Storytelling in chat apps
One weekend not too long ago, I received a series of messages on my phone from the friends and family of a 25-year-old woman in Brixton who had gone missing .
Thankfully, this was not a real-life missing person case but instead a deeply engrossing fictional murder mystery story: ‘Last Seen Online’ by unrd.
The concept was really simple – Last Seen Online presented me with a WhatsApp-esque app interface that belonged to Amy Morris, the missing Brixtonian. It presented me with her old message threads to read through and get a sense of her identity.
Then, over the course of seven days, I received messages that included texts, videos, and voicenotes, as though you had Amy’s phone. Each one of these added further intrigue and insight into the story, providing me with clues as to where and how Amy went missing.
Because the Last Seen Online experience almost exactly replicates what it’s like to receive and read messages to your smartphone – and because I was getting new message notifications from fictional characters getting mixed in with my own real-life contacts – I very quickly and easily became immersed in the world of the story.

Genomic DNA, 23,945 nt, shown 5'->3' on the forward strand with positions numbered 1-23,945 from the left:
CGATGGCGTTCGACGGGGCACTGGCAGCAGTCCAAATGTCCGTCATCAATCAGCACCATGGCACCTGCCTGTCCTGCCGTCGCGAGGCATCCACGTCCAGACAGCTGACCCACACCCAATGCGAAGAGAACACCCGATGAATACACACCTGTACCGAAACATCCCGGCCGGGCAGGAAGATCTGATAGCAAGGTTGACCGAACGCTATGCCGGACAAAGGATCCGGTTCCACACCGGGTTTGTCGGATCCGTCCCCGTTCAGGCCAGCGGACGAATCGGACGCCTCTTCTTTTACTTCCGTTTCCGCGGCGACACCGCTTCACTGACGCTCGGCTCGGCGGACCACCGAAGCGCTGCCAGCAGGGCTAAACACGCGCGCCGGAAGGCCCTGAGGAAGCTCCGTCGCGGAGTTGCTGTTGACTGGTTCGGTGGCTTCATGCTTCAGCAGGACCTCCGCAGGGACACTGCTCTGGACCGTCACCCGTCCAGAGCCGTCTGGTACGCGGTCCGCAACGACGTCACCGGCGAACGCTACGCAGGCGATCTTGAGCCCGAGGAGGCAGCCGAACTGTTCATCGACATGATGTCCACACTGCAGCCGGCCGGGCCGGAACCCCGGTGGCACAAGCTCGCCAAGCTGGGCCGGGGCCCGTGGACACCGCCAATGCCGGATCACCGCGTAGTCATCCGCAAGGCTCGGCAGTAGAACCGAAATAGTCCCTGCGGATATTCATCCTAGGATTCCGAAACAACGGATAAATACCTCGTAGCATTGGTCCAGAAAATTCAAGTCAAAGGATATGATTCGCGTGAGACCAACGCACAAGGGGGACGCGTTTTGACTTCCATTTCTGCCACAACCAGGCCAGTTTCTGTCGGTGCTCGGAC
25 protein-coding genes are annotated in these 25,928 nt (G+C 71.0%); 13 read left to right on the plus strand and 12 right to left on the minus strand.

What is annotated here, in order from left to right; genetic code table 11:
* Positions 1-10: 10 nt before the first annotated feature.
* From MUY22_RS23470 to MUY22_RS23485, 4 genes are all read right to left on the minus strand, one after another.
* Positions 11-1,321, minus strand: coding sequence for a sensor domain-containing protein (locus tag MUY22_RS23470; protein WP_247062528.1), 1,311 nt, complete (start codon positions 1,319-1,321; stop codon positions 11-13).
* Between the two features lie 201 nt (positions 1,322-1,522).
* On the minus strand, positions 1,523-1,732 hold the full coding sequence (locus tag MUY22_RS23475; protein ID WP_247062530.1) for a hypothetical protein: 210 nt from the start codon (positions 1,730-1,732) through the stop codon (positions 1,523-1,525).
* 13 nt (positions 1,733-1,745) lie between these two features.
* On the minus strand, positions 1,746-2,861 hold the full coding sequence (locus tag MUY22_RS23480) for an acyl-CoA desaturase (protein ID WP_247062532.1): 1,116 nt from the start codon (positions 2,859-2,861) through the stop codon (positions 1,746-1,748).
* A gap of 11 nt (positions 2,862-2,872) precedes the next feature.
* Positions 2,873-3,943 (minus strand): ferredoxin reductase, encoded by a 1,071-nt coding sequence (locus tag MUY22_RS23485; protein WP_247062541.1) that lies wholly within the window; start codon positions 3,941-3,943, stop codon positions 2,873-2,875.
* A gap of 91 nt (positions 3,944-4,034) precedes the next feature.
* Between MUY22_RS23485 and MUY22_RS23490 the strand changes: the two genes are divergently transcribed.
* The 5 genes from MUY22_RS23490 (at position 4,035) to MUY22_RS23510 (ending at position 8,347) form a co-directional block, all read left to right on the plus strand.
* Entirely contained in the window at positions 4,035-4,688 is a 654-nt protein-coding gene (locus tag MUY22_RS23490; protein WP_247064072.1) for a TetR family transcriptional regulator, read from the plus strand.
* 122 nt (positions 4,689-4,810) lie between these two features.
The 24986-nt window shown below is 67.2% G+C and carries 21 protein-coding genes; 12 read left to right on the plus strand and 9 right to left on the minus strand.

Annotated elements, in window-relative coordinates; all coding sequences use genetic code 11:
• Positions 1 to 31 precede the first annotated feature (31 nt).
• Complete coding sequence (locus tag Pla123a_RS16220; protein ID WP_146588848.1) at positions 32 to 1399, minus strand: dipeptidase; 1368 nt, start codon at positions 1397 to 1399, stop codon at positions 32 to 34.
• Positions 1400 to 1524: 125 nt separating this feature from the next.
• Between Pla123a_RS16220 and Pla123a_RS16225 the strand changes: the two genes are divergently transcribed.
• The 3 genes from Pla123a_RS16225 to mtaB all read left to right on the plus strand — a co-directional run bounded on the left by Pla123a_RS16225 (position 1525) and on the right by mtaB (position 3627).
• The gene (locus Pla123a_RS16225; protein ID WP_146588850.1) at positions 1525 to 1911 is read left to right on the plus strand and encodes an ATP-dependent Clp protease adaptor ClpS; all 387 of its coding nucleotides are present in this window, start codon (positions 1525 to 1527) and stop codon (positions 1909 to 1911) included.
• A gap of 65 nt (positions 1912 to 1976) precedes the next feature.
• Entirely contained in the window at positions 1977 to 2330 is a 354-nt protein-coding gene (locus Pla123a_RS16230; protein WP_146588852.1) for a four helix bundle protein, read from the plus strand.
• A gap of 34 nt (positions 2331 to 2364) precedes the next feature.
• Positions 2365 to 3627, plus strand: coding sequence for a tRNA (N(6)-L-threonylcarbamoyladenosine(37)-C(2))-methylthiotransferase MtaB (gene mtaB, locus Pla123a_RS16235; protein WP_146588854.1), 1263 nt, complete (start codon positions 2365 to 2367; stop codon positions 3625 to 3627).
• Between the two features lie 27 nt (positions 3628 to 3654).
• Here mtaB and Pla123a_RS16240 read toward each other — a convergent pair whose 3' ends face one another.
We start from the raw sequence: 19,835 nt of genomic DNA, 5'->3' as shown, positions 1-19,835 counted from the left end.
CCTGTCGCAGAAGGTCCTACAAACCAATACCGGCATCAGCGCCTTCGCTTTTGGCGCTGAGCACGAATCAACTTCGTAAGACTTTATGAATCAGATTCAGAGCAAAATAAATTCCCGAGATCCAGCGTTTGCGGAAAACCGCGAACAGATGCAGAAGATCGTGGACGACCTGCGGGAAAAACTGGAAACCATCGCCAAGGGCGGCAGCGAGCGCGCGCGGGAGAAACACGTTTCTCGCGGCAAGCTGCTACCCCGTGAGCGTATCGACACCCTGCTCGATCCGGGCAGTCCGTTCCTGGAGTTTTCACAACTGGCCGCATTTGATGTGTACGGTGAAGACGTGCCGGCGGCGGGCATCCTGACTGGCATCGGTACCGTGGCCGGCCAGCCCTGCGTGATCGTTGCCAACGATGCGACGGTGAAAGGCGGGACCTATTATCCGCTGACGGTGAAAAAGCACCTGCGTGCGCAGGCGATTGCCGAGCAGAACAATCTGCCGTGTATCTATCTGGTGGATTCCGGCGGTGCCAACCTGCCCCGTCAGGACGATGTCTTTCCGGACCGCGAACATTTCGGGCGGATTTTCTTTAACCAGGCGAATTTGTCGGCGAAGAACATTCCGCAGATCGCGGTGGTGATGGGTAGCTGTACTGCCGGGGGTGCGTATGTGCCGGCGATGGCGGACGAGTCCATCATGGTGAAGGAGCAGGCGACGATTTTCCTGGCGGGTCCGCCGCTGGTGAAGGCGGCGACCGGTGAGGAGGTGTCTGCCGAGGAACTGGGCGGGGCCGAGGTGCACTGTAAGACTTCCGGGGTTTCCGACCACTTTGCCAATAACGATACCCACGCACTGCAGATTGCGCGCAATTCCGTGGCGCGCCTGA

Other ‘fiction by text message’ apps have hit the headlines. ‘Hooked’, for example, had 1.8 million downloads in its first year, becoming the top-grossing book app for iOS in the US.
The competition for buyers’ attention has never been more fierce. If you want to stand out, you’ve got to find ways to be more interesting than everyone else in your market.
Story-telling apps offer a creative way to genuinely immerse audiences into the world of your brand and make it enjoyable at the same time.
Imagine, for example, following the story in real time of a manufacturing company CEO watching their company go out of action as the result of a major power outage – told entirely through emails, instant messages, and news alerts (we did that one).
Or how about an onboarding experience that gives new hires a taste of the company culture by simulating the back and forth between departments and managers through voice notes and slack channels?
Storytelling like this is worlds away from the dry PDFs and lifeless PowerPoint presentations that drain people’s attention batteries faster than a webinar about proper document formatting.
If you’d like to talk about interesting ways you could enchant your audiences, get in touch. I’m sure there are plenty of stories we could tell together…